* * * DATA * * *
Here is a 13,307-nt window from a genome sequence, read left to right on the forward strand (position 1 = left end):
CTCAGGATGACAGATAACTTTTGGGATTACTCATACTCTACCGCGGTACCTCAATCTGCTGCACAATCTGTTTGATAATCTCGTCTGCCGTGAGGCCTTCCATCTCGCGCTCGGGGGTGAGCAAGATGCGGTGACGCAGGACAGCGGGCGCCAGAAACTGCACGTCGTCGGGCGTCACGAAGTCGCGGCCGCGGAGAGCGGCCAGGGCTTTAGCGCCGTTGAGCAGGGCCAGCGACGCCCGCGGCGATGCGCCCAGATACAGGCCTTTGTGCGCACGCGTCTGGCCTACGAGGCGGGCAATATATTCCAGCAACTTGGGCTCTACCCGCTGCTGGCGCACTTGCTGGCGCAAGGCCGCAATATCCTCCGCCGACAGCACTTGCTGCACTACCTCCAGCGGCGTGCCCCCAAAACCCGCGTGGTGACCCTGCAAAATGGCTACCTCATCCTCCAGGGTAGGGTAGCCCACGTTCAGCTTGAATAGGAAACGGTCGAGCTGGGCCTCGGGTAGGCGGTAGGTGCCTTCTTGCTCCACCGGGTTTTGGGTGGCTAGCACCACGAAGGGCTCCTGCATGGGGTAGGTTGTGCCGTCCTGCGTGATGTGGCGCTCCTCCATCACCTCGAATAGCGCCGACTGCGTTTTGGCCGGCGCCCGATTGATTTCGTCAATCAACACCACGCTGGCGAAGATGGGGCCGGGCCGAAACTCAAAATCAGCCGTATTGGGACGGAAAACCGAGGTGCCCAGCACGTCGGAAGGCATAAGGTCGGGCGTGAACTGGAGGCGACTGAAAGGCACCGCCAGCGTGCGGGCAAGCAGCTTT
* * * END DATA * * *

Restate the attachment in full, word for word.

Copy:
Here is a 13,307-nt window from a genome sequence, read left to right on the forward strand (position 1 = left end):
CTCAGGATGACAGATAACTTTTGGGATTACTCATACTCTACCGCGGTACCTCAATCTGCTGCACAATCTGTTTGATAATCTCGTCTGCCGTGAGGCCTTCCATCTCGCGCTCGGGGGTGAGCAAGATGCGGTGACGCAGGACAGCGGGCGCCAGAAACTGCACGTCGTCGGGCGTCACGAAGTCGCGGCCGCGGAGAGCGGCCAGGGCTTTAGCGCCGTTGAGCAGGGCCAGCGACGCCCGCGGCGATGCGCCCAGATACAGGCCTTTGTGCGCACGCGTCTGGCCTACGAGGCGGGCAATATATTCCAGCAACTTGGGCTCTACCCGCTGCTGGCGCACTTGCTGGCGCAAGGCCGCAATATCCTCCGCCGACAGCACTTGCTGCACTACCTCCAGCGGCGTGCCCCCAAAACCCGCGTGGTGACCCTGCAAAATGGCTACCTCATCCTCCAGGGTAGGGTAGCCCACGTTCAGCTTGAATAGGAAACGGTCGAGCTGGGCCTCGGGTAGGCGGTAGGTGCCTTCTTGCTCCACCGGGTTTTGGGTGGCTAGCACCACGAAGGGCTCCTGCATGGGGTAGGTTGTGCCGTCCTGCGTGATGTGGCGCTCCTCCATCACCTCGAATAGCGCCGACTGCGTTTTGGCCGGCGCCCGATTGATTTCGTCAATCAACACCACGCTGGCGAAGATGGGGCCGGGCCGAAACTCAAAATCAGCCGTATTGGGACGGAAAACCGAGGTGCCCAGCACGTCGGAAGGCATAAGGTCGGGCGTGAACTGGAGGCGACTGAAAGGCACCGCCAGCGTGCGGGCAAGCAGCTTT